chunking sections of music

Tags:

Amy said: Jul 3, 2018
 
Suzuki Association Member
Violin
59 posts

Dear All,
I’ve run into a challenge I’ve never before experienced with a 10-yr-old student who is one of my most consistent and deliberate practicers. When I assign a very small and specific unit of music to practice repetitively, every time she plays it she deliberately thinks about each note, what finger to use, and what part of the bow to use. Most students, after playing a series of notes a dozen or so times start to think of that particular series of notes as a unit and no longer have to be so intentional with each note.

How do you help a student go from thinking of music as a series of individual notes each of which should be played beautifully, to the goal of beautifully playing the connected whole?

Despite practicing more than most of my more advanced students (ie, she spends more time doing very specifically what I have assigned), it has taken her every bit of 2 years to work through book 1. Her mother and I agree that it is a very valuable asset to be able to focus through small specific tasks, but this student has trouble seeing the forest through the trees with just about everything she does, and her mother and I are struggling with how to help her make the transition from looking at small individual tasks as ends to themselves to seeing them as small objectives towards a larger goal.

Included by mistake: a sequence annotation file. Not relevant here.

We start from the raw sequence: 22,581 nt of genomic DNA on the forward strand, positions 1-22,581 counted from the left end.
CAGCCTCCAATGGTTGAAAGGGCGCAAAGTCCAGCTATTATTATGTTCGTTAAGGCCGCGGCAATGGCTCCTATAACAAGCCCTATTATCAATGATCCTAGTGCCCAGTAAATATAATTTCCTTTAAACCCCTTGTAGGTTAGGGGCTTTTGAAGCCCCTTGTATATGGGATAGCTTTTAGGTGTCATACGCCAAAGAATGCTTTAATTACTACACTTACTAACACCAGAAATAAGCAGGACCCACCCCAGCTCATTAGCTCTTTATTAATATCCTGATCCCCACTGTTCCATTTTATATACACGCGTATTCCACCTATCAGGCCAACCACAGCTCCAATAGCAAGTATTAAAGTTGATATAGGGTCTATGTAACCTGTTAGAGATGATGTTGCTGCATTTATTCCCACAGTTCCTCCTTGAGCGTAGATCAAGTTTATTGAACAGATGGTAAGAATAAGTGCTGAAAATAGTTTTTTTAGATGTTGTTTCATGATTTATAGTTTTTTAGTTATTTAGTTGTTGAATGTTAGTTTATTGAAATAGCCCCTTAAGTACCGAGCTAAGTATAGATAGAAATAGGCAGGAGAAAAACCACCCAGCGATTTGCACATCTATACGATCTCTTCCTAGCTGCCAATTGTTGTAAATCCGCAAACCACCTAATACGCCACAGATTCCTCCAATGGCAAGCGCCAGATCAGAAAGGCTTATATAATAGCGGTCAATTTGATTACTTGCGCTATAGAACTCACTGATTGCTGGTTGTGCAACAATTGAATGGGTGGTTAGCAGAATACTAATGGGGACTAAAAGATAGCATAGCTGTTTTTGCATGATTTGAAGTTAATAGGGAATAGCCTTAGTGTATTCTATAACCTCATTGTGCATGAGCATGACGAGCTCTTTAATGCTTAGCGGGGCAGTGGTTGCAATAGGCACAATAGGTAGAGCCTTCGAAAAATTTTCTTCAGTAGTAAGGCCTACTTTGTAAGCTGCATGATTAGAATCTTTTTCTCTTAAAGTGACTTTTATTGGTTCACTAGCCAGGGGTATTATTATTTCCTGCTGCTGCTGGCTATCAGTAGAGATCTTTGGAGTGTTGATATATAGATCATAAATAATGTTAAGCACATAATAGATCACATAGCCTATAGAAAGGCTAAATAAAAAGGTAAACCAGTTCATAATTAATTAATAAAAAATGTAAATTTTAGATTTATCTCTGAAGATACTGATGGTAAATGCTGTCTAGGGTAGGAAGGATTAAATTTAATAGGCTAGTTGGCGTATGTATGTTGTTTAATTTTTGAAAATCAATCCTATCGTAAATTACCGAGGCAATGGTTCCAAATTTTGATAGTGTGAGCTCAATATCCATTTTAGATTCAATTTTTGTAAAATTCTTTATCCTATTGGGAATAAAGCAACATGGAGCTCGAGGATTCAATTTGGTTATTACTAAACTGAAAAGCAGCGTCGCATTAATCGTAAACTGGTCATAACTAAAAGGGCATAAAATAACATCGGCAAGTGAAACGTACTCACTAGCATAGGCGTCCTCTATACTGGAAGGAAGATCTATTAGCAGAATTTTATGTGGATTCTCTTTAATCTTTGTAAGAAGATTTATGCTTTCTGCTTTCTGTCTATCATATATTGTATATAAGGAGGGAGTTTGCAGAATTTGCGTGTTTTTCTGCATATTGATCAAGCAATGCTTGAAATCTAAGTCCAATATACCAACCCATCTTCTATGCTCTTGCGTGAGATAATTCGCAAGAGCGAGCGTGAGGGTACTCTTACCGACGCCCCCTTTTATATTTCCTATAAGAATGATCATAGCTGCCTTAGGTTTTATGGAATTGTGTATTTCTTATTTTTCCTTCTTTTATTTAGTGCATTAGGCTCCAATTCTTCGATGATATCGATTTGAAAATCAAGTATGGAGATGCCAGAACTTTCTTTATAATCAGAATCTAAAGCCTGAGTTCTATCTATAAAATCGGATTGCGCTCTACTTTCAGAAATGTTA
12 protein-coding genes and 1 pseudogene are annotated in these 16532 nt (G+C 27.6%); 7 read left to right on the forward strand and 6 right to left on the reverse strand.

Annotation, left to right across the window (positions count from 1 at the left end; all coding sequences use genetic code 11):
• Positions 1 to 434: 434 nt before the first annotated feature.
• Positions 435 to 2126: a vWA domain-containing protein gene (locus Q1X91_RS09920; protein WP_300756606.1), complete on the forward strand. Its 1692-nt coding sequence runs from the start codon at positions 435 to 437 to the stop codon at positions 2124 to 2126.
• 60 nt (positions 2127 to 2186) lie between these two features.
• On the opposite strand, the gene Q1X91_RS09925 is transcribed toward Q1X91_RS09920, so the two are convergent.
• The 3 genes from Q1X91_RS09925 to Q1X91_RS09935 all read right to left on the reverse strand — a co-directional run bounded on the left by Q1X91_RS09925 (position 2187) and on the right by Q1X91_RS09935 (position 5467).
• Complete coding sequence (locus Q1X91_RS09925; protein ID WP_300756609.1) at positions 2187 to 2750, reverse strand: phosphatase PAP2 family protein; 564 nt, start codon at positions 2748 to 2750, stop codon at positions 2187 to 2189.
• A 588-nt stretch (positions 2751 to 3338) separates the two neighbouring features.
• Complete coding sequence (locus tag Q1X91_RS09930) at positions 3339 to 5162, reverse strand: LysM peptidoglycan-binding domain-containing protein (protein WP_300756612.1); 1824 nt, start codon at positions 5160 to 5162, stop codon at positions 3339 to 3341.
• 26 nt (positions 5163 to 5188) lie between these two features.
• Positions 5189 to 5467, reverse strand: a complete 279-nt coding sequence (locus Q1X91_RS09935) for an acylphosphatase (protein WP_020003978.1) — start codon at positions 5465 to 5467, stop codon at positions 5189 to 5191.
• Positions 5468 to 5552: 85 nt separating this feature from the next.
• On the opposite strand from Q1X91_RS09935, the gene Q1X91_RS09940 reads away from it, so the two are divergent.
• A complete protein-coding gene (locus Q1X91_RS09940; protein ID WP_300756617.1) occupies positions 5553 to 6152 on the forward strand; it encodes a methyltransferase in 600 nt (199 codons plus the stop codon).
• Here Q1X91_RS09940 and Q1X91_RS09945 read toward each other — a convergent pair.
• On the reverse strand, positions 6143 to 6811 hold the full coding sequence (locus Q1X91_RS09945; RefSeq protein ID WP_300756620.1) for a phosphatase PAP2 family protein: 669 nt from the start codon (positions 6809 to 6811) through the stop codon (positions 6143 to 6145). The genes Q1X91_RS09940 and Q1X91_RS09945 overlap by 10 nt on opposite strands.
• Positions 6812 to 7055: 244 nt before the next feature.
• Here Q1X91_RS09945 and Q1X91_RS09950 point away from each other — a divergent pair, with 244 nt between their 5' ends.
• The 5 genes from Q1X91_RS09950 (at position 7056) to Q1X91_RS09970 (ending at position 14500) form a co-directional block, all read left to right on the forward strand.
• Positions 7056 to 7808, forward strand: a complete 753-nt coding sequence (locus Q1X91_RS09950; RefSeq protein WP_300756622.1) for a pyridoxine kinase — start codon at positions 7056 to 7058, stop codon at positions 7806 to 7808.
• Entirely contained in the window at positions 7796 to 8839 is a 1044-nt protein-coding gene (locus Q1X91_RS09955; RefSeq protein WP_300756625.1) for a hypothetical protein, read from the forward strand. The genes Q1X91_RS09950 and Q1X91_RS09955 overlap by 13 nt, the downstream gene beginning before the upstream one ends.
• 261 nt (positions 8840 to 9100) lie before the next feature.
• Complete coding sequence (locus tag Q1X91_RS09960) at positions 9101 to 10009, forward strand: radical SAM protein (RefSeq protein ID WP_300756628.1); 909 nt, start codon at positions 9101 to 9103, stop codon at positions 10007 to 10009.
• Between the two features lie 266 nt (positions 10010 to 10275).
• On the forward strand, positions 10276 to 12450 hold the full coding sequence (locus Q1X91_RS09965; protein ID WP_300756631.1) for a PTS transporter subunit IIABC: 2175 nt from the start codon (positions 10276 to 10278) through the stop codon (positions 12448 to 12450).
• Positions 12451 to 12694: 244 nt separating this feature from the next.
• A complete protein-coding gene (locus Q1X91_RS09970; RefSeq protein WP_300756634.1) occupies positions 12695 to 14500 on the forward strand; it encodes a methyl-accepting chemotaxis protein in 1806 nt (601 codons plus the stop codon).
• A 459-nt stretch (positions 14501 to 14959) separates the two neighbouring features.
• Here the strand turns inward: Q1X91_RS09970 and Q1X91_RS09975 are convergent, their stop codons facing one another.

Thanks for sharing your thoughts and idea!

Sheryl Shohet said: Jul 3, 2018
Sheryl ShohetInstitute Director
Suzuki Association Member
Violin, Suzuki in the Schools, Viola
Waipahu, HI
13 posts

Hi Amy,
Yes, this is an interesting case. We all wish that our students would practice more carefully, but your student seems to be stuck on that step. Have you encouraged her to memorize and perform her pieces? Sometimes getting away from the printed page will usher them into the flow phase. Also a faster tempo might force her to listen to the big picture instead of her individual notes. Has she done extensive listening to her CD? That could expand her views of the pieces also. Perhaps you could ask her for an image or mood or story for one of the pieces, then ask her to concentrate only on that when she plays it.
Good luck, and please let us know what works!

Elizabeth Erb Sherk said: Jul 3, 2018
 
Suzuki Association Member
Piano, Recorder, Suzuki Early Childhood Education, Guitar
32 posts